Zion man on parole spits on deputy's face during arrest, brags about having disease

Ben Smart | Lake County Sheriff 

A Zion man is facing multiple charges after spitting on a Lake County deputy's face while being arrested Saturday morning. 

The Lake County Sheriff's Office says a Beach Park woman was driving home around 12:45 a.m. when she noticed a car following her.

When the woman pulled into her driveway the car following her did as well. She told her husband, who came outside. 

The victim’s husband confronted the driver of the car, asking why he followed his wife. The couple realized they did not know the man who followed her home.  

The man was later identified as Ben Smart, 55, of the 4200 block of Barberry Lane, Zion. Smart refused to leave when asked by the homeowners, so they called 911. 

The Sheriff's Office says Smart had obvious signs of alcohol impairment and he had been driving with a revoked driver’s license.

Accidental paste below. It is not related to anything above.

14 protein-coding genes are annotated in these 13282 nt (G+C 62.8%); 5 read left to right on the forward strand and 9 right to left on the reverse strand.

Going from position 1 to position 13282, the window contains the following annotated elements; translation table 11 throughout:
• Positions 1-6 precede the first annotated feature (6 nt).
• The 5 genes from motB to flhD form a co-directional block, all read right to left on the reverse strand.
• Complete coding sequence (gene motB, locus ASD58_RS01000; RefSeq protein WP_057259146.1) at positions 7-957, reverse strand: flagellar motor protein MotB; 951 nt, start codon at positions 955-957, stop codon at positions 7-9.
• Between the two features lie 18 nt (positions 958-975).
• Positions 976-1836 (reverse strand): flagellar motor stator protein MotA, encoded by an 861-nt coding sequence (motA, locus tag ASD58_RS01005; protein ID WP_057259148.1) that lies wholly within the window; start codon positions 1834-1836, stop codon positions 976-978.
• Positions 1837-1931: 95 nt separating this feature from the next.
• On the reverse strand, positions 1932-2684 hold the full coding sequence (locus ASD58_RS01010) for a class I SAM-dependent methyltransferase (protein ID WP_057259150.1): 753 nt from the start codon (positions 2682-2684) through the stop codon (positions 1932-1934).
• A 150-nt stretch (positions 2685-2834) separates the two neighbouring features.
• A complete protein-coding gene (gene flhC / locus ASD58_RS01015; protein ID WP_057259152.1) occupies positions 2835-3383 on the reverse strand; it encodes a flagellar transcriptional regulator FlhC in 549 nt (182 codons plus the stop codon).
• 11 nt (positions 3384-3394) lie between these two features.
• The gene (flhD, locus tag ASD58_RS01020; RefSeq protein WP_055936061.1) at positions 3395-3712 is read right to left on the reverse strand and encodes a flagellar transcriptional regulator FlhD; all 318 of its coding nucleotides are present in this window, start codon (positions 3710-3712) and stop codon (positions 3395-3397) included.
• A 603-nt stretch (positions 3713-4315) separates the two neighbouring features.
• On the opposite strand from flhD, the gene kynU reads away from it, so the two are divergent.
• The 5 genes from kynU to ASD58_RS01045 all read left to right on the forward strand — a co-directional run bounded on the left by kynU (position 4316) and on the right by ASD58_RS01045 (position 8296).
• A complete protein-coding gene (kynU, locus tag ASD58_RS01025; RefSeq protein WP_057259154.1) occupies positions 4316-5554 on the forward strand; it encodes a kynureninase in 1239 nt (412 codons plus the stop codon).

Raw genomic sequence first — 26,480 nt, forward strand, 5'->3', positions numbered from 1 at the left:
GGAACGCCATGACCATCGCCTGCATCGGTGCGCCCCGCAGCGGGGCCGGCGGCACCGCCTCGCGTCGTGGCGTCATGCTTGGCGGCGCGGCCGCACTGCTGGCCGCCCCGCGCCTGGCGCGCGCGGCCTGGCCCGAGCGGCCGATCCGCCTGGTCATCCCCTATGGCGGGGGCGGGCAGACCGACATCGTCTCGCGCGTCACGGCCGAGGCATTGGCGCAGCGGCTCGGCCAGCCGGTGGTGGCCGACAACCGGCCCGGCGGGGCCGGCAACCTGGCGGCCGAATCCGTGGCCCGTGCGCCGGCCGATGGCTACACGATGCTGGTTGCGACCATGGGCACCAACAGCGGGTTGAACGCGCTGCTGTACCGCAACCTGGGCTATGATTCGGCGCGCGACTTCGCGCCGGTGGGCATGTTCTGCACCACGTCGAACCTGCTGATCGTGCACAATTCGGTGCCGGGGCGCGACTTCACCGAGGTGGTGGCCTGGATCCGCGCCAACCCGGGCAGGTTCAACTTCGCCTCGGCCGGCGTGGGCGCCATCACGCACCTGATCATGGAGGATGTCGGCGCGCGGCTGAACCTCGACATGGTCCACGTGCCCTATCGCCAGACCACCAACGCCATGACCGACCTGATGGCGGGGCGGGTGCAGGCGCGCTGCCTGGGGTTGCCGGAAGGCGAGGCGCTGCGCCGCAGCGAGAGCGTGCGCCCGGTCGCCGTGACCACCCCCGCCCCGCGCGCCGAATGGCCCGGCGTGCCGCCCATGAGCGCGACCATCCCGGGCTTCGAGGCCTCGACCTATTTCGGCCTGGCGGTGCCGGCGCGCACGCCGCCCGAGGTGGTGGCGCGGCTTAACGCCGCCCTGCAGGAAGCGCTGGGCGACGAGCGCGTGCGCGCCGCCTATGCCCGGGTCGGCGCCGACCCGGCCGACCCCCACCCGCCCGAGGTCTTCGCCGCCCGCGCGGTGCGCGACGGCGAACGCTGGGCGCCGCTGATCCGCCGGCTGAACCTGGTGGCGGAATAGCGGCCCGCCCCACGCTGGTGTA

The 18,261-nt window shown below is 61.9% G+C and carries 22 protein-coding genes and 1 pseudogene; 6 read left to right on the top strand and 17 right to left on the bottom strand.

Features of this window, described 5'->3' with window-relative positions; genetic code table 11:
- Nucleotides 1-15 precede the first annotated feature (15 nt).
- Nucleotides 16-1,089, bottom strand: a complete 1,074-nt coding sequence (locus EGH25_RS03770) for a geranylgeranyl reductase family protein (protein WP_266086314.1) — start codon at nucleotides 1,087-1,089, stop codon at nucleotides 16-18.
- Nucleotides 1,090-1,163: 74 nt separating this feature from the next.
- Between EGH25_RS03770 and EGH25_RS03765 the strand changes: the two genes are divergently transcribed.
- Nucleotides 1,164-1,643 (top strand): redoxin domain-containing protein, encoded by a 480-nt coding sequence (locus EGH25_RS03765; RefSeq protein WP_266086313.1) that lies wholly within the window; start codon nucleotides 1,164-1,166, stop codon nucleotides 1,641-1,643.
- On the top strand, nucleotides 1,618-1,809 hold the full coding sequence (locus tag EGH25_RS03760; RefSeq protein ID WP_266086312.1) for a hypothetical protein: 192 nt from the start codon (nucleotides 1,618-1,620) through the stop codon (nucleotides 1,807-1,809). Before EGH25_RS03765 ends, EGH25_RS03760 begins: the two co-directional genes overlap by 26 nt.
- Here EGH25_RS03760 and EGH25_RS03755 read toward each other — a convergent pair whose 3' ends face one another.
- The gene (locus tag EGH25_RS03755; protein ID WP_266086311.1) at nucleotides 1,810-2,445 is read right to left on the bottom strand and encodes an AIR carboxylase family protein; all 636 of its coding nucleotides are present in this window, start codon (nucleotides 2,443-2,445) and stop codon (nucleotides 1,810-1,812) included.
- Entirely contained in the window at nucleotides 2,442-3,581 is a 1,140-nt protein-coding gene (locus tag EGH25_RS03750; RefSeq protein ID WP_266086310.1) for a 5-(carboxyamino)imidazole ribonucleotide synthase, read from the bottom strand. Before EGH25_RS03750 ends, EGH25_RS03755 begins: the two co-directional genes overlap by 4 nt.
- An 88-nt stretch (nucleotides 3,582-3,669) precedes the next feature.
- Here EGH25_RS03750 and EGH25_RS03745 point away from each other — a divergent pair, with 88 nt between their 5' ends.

Sheriff's deputies attempted to take Smart into custody, but he resisted arrest and actively fought with the deputies.  

The deputies were able to place Smart into custody and began walking him toward their squad cars. The Sheriff's Office says Smart began spitting at the deputies and ended up spitting in one of their faces. Smart was bleeding from his lip at the time. 

Smart then bragged he had a transmittable disease.

When they got to the Lake County Jail, Smart would not get out of the squad car. Correctional officers used pepper spray to get him out.

Smart is now facing charges for Aggravated Battery to a Peace Officer, two counts of Aggravated DUI, Resisting a Correctional Officer, Disorderly Conduct, and Driving While License Revoked.


He is currently on parole with the Illinois Department of Corrections. Police say the department of corrections will likely issue a no bond parole violation warrant, based on this incident.

Smart is being held in the Lake County Jail pending an initial court hearing Saturday morning.

"This is just one example of the many dangers our deputies and correctional officers face on a daily basis," Sheriff John D. Idleburg said. "Even knowing the risks and dangers, our staff come to work every day and serve our community professionally.  I am very hopeful our deputy in this incident will be okay."

The deputy who was spit on went to an area hospital for treatment and will be on a long-term precautionary treatment plan, due to the possibility Smart has a transmittable disease.